Vintage tube radios are nostalgic. The crackle of the game on the after dark high powered AM station from 500 miles away. The smell of the tubes and the warmth of the tones. They remind us of simpler times. Times when families sat together – not blankly staring unengaged at the TV, bur rather talking, reading, playing games and enjoying each other’s company.
So often I see these beautiful old radios ripped apart and stuffed with trendy soon to be outdated electronics. This is not that kind of story. This is a story of a radio rescue and a modern modular non-invasive upgrade.
Step 1: Radio Resurrection
I was clunking around the depths of a damp dark warehouse garage of a charity thrift store. They proprietor walked by and asked if he could help me find anything. I told him I was looking for an old radio. He pointed to the corner and said lets look in this pile. We pulled two empty mid 70’s cabinets off this well worn console under the pile of junk. He said he plugged in it a while ago and it did not work. (I know better than to plug in a tube radio without checking it first.) We pulled it out and the leg broke off. I felt bad for him, asked how much. He said $20 and it went into my truck.
After getting it home I realized he was pointing to the wrong switch to power it on. I pulled the chassis and checked for wax capacitors. To my surprise this 1967 Westinghouse had modern capacitors and some changed out tubes. This radio was taken care of and repairs in the past. Re-assembly and a quick power on test and it played wonderfully – even the turntable worked. One side did not play as loud so I had to get that sorted. It turned out to be a weak tube. $5 later I was back in business.
I wanted to find a way to modernize this radio while still preserving its original integrity. I noticed the turntable had 2 RCA jacks on it for sound output. That means I can hijack that input for an auxiliary source. I just got a Raspberry Pi 2 and this was the perfect project.
The cabinet was beat up. It had white and brown paint on it. I gave it a quick sandpaper scuff and a wipe down in a walnut stain. I opted to keep the wear marks in the wood and not do a full refinish job. The broken leg got a few few screws and some glue.
I’m no finish carpenter but overall I like how it turned out.
Step 2: Raspberry Pi
The central piece of this build is the Raspberry Pi. I wanted the process to be simple and out of the box. I chose to install OSMC as the operating system.
I won’t go into detail here because the process is so simple and well documented. At the time I wrote this article OSMC is in Alpha. Still very new, but it is where XBMC is headed. Installing it was very easy. Go to their website, download the installer, choose the install location (you will need a card reader), put in your wifi info and it is working off the bat. TheETReviews has a great 2 min video on how to install OCMC on your Pi.
I run mine without a keyboard, mouse or a TV. However during initial setup you do need to use a TV and keyboard once to change two things:
Enable Remote Control App
They can be found under Settings – Services – AirPlay and Remote.
Grab the XBMC Remote from your mobile device’s app store for remote reboots.
Note – please save your self a pile of hassle and find a wifi card that has the correct chipset. It will save you so much grief. Any of the adapters on the AdaFruit page will work. In theory anything with the Realtek RTL8188CUS Chipset will work.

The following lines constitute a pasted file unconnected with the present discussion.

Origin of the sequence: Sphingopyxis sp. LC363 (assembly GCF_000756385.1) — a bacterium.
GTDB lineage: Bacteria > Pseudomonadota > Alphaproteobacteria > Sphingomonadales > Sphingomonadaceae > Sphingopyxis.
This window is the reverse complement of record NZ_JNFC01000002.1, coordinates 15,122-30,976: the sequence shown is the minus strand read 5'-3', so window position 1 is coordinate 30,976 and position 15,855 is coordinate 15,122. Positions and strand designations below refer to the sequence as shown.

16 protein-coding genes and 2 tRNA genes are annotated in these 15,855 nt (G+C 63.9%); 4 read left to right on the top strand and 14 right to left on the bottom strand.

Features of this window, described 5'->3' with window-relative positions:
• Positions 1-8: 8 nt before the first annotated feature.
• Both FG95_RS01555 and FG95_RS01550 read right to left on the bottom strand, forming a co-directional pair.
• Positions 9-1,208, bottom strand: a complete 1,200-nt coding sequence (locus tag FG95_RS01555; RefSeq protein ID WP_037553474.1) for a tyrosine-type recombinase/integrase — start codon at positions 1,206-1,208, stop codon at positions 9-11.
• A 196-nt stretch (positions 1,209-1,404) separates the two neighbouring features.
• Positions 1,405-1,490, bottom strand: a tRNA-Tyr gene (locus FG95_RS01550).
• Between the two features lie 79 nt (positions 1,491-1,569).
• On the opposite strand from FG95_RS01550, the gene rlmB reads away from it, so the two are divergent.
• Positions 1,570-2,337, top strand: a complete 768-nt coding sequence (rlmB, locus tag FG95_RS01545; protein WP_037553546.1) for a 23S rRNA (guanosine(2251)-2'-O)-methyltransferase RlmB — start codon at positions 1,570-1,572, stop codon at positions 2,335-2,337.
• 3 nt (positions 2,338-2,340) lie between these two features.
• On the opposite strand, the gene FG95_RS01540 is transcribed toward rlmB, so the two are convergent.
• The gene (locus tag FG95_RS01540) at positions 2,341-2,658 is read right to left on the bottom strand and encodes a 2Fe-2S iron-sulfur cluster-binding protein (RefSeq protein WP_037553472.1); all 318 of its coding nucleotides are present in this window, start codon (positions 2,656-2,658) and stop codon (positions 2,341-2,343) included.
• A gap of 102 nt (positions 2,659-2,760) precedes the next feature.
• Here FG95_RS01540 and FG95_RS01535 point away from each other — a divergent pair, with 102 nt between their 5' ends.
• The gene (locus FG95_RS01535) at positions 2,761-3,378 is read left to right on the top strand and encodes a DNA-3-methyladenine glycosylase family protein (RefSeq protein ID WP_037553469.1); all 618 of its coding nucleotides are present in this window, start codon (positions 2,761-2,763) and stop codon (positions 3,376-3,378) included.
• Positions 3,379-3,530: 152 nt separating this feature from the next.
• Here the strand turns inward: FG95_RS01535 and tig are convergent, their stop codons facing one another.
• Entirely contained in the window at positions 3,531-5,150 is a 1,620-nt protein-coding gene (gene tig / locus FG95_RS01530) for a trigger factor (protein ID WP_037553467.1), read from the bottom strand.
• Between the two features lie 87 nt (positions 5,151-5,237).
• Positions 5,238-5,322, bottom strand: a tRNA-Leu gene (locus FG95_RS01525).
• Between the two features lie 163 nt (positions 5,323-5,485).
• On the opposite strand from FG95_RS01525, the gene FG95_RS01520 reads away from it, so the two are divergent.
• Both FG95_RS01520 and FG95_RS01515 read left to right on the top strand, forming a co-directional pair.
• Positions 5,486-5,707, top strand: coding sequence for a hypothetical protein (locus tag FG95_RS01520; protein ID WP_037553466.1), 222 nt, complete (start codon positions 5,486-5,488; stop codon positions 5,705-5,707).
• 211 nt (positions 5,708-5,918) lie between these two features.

Pi Parts I used:
Pi 2 (Any Pi will work)
Pi 2 case
USB power adapter
16 GB MicroSD card (should to be between 8 and 32gb)
3.5mm stereo to RCA adapter
WiFi nub adapter
Step 3: Input Hum and building an Audio Isolation Transformer
The real secret sauce here is the audio isolation transformer. Tube radios have energized chassis, meaning current is flowing through the metal. If you touch it you will get shocked. This is why it is so important to keep the back on while in operation. Lets say in theory you plan on using the phonograph inputs to run a Raspberry Pi. Guess what – you will get a nasty buzz or hum from the power supply. (Not the I have a cheap transformer and it makes noise kind either.) Additionally if you have a metal device – say an aluminum macbook or iPhone – when you have the audio plugged in and you make physical contact with the metal device case you get a nice buzz out of the speakers.
This buzz is so loud you can’t hear the music. No bueno. The only solution is complete electrical separation – but how in the world do you do that and still use the input? You use an inductive field from a transformer. Unlike magic smoke or snake oil this actually works – and it was about $8 to build.
As an added benefit you get a passive amplification of the input volume to the radio.
This is what I used:
Project Enclosure – Radio Shack 2701801
4 RCA Panel Mount Jacks – Radio Shack 2740346 or 2740852
2 Audio Transformers – Radio Shack 2731380
Drill and mount your phono jacks.
Glue the transformers in the middle of the enclosure with the wires in the same orientation.
The wire scheme I used is as follows:
White Input –
Red Input +
Green Output –
Blue Output +
Black Not used
Mark the input and output sides on the case.
Step 4: Put it all together
I picked up a four channel audio selector (Radio Shack 1500313). This allows us to use one amp input with multiple sources. Currently I’m using Input 1 for the Pi and input 2 for the turntable. I opted for the extra channels incase I wanted to add a cable for a computer or an iPhone.
The Pi, switch and cables are tucked into the record storage next to the dials. A small hidden hole in the rear of the storage area allows for cables to pass between the selector and the factory amp input line that was originally used for the turntable. You will need a few RCA cables. I also had to fab up a pair of female to female RCA adapters.
For more detail: Raspberry Pi AirPlay Tube Radio